Brushing Dog's Teeth

Pet Dental Health Frequently Asked Questions

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How often do pets need their teeth examined by a vet?

Your pet’s teeth should be checked at least once a year by a veterinarian or sooner if your pet develops any of the following:

  • Bad breath

  • Broken or loose teeth

  • Extra teeth or retained baby teeth

  • Discoloured teeth (yellow, brown, black) 

  • Abnormal chewing, drooling, or dropping food 

  • Reduced appetite or refusal to eat

  • Pain in or around the mouth

  • Bleeding from the mouth

  • Swelling in the areas surrounding the mouth

  • Chronic ear infections

I can't commit to brushing my pet's teeth daily. What else can I do to keep their teeth healthy?

​We understand that it is not possible for everyone to brush their pet's teeth every day. Some things you can do instead:

  • Feed a diet specifically formulated for dental health

  • Ditch the brush. Enzymatic toothpaste just needs to touch the teeth, scrubbing is not required. 

  • If you can't get your pet to take a toothbrush & toothpaste, try a cleansing gel.

  • Save your fingers and use a dental water additive

  • Incorporate annual cleanings into your pet's health care plan

Combine any of the above with regular veterinary exams for optimal dental health. 

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Can't I just give my dogs dental treats?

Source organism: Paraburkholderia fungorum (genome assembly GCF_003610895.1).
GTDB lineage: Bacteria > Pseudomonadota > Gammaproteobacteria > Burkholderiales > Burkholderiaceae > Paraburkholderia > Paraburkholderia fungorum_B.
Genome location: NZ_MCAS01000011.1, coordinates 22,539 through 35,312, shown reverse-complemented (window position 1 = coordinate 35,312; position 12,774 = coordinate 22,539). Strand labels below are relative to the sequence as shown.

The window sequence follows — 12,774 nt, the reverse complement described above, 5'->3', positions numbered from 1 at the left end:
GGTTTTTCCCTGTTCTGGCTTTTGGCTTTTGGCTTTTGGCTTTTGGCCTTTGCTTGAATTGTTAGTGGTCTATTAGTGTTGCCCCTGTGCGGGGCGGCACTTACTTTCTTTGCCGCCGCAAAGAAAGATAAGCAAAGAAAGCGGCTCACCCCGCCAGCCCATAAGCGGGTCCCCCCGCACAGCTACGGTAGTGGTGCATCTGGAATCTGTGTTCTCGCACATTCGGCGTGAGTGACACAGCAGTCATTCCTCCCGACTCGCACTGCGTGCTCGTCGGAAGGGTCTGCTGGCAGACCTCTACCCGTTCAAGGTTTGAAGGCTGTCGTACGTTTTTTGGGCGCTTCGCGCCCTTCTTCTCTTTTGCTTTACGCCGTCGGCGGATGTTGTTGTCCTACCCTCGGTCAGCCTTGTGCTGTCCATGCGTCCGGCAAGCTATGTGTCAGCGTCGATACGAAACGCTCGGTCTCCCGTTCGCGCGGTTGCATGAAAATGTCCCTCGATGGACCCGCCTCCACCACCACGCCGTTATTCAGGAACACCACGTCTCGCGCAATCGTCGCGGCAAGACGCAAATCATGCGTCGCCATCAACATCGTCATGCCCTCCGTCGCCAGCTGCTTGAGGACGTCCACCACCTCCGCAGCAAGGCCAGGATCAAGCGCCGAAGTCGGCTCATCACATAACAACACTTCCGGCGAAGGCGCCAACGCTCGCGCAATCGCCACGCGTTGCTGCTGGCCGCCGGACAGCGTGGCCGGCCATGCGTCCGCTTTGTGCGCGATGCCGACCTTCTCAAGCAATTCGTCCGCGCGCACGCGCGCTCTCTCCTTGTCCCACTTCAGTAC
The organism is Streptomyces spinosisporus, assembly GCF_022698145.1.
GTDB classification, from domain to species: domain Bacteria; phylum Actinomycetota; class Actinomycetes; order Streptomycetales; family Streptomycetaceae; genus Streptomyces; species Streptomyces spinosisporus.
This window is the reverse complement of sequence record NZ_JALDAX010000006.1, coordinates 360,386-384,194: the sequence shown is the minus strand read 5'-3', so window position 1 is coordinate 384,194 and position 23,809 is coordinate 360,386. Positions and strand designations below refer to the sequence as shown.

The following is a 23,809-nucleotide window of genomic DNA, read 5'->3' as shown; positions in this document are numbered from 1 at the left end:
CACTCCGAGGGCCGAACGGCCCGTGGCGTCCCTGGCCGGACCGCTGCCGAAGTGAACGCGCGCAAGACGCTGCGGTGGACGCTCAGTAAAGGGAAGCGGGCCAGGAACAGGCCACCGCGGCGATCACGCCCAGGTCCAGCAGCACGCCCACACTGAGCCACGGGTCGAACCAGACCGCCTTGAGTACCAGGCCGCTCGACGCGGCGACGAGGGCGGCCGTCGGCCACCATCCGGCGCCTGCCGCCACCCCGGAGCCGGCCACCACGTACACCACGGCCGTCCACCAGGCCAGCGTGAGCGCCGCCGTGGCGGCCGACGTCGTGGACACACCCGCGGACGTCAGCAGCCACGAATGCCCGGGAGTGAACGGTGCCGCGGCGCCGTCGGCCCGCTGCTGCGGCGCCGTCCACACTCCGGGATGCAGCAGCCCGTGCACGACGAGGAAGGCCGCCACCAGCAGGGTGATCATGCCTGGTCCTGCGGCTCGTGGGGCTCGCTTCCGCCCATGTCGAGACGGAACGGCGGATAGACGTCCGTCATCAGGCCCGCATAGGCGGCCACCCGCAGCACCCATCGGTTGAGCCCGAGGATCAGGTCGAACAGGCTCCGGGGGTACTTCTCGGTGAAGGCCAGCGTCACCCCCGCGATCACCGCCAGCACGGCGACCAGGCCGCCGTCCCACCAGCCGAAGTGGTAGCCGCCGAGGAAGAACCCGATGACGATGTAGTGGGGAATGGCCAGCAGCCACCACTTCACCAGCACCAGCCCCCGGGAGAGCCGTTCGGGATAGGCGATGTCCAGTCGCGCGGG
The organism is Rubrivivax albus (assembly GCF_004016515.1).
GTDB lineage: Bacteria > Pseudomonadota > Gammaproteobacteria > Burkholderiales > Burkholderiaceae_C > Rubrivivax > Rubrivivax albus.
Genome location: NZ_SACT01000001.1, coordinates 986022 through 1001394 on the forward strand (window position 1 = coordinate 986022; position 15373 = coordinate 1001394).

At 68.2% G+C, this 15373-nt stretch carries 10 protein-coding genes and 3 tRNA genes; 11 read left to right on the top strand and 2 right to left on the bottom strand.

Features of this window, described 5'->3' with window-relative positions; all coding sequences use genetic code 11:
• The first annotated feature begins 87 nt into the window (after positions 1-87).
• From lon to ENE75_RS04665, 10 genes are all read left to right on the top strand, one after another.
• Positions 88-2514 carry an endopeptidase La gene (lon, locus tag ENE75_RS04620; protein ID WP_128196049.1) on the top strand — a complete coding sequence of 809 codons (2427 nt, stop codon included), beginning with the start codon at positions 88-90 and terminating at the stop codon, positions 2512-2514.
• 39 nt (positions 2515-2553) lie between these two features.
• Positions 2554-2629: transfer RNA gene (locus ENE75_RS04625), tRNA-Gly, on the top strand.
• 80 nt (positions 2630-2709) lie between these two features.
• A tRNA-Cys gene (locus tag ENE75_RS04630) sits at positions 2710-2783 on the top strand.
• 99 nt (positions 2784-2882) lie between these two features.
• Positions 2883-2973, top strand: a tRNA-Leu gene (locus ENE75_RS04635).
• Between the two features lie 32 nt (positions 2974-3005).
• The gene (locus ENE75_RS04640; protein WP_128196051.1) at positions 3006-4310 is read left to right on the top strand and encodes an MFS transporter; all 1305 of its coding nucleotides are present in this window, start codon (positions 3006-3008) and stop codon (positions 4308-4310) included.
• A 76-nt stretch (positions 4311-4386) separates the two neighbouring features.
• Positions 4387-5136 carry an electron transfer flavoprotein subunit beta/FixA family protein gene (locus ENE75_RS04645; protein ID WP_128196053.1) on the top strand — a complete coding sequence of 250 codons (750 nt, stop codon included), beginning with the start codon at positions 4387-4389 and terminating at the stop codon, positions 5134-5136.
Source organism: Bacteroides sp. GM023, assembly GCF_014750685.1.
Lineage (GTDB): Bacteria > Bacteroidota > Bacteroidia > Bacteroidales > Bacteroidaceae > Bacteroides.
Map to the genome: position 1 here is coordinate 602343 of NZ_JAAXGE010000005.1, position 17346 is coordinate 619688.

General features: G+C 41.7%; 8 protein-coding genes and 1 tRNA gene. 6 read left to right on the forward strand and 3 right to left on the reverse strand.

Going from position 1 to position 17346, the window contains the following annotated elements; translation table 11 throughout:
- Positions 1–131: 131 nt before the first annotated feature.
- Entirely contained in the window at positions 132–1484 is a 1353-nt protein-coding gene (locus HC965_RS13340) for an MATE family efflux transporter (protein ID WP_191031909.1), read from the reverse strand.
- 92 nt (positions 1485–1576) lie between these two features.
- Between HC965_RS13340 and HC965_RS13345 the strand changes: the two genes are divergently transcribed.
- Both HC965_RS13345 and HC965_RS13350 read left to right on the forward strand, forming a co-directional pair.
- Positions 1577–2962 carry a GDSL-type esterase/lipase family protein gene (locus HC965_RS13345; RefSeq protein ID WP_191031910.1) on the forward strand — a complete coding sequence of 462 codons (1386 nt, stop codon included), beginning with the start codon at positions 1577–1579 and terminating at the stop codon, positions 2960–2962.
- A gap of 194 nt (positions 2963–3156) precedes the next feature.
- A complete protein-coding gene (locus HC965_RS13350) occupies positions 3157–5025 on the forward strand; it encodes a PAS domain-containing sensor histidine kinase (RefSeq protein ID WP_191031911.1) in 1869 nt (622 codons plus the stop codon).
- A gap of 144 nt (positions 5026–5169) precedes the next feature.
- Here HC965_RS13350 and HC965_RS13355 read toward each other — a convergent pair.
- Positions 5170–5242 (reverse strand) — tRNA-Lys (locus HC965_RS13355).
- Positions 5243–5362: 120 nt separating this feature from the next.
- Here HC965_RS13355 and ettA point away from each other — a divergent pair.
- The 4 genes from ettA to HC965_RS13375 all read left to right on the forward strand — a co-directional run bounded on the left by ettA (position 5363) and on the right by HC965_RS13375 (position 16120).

You can make dental health more fun by giving dental treats and toys in addition to regular check ups. Remember these treats will add calories, so adjust your pet's meal sizes accordingly.

*A rule of thumb for toys: If you can’t bend it easily with your hands, it’s too hard for your pet to chew!!

Is it true that certain breeds are more susceptible to dental issues?

All animals need dental care but small dogs, toy breeds, and cats are notorious for having dental issues. 

  • They chew less

  • They live longer

  • Their teeth have shorter roots

  • Their mouths are smaller so their teeth are more crowded.

Many have a genetic predisposition to dental problems so small dogs, toy breeds, and cats should have their first detal cleaning on their first birthday and regularly throughout their lifetime. 

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What is the difference between plaque, tarter, and dental disease?

As your dog or cat eats, various mineral salts, organic material and food particles builds up on teeth.

  • At first the material is soft which we call plaque.

  • If left on the teeth, plaque hardens and sticks to the teeth. This is tartar.

  • Tarter builds up and irritates the gums and they retreat in fear ("recedes" if you want to get technical)

  • The breath becomes very smelly.

  • Teeth start to wiggle

  • The mouth gets infected which can spread to the throat, and into the blood stream causing heart, kidney and liver issues.

  • This is dental disease. 

What kind of toothbrush should I use?

A soft round bristle, flat head toothbrush that fits comfortably in your pet's mouth. A infant finger toothbrush can work well too.

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